Physical libraries are needed

Courtney Schuna, Opinion Writer

Courney Schuna

In today’s society, we are always evolving with different technologies that allow us to find information with just the click of a button. With this type of technological access, are public libraries still needed around the world?

According to New York Times writer Michael Gonchar’s article “Do We Still Need Libraries?”, libraries relate to all different kinds of citizens.

“The libraries are where poor children learn to read and love literature, where immigrants learn English, where job-seekers hone résumés and cover letters and those who lack ready access to the internet can cross the digital divide,” Gonchar wrote.

According to Polk Library’s library services assistant Sam Goldben, libraries have always been used in societies.

“I don’t believe there would ever be a reason for libraries to not exist and that there will always be a need for libraries,” Goldben said. “They’re ever-changing, as evidenced by how they had been used 100 years ago and how they are used today.”

Libraries have various pieces of literature that average citizens would not otherwise have access to regularly.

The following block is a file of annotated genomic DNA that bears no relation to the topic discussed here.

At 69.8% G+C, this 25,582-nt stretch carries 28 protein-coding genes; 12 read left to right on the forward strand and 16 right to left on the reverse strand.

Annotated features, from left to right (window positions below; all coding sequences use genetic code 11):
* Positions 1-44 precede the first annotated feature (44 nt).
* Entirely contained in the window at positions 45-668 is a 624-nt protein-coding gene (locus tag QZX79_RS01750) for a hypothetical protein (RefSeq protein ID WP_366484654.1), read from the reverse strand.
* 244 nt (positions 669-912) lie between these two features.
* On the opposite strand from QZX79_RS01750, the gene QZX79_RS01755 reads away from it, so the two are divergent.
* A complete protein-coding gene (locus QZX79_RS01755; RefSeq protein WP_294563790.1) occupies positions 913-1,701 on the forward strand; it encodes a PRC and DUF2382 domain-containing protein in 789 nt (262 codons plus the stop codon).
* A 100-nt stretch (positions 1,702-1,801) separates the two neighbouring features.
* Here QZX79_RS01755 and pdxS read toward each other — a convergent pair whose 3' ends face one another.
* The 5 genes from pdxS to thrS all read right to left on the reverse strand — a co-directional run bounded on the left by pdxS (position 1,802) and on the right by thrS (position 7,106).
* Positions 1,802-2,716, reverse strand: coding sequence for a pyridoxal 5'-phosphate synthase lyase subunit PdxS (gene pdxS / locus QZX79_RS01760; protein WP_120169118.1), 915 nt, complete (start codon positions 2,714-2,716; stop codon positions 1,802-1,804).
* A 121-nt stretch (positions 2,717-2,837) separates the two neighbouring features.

“Libraries are still needed because they provide access to things that no other place does,” Goldben said. “Take, for example, the Library of Congress; they have access to limited print editions of books that no one would ever be able to see if they didn’t offer it.”

Goldben said public libraries offer various resources for citizens to take advantage of if needed.

“Access to free legal help, job fairs, career advice from volunteers to help you find a job, free books, research advice, technical support and access to computers are various resources libraries offer,” Goldben said.

UWO senior Samantha Tate said she believes libraries offer more than just a place to study for children and teenagers.

“When I was in school, I would go to the library instead of my babysitter so I could read books and listen to story time,” Tate said.

UWO senior Renee Adler said she uses libraries as not only a place for solitude but for various types of entertainment.

“I was at the library almost every day when I was younger,” Adler said. “ I was there so much that I actually unofficially worked there and helped the librarians choose books. Libraries offer a sense of community for their communities, and sometimes they have entertainment like a board game or movie nights.”

Even with all the technology at our fingertips, we still need libraries not just for access to books, but a place for a community to come together and support one another.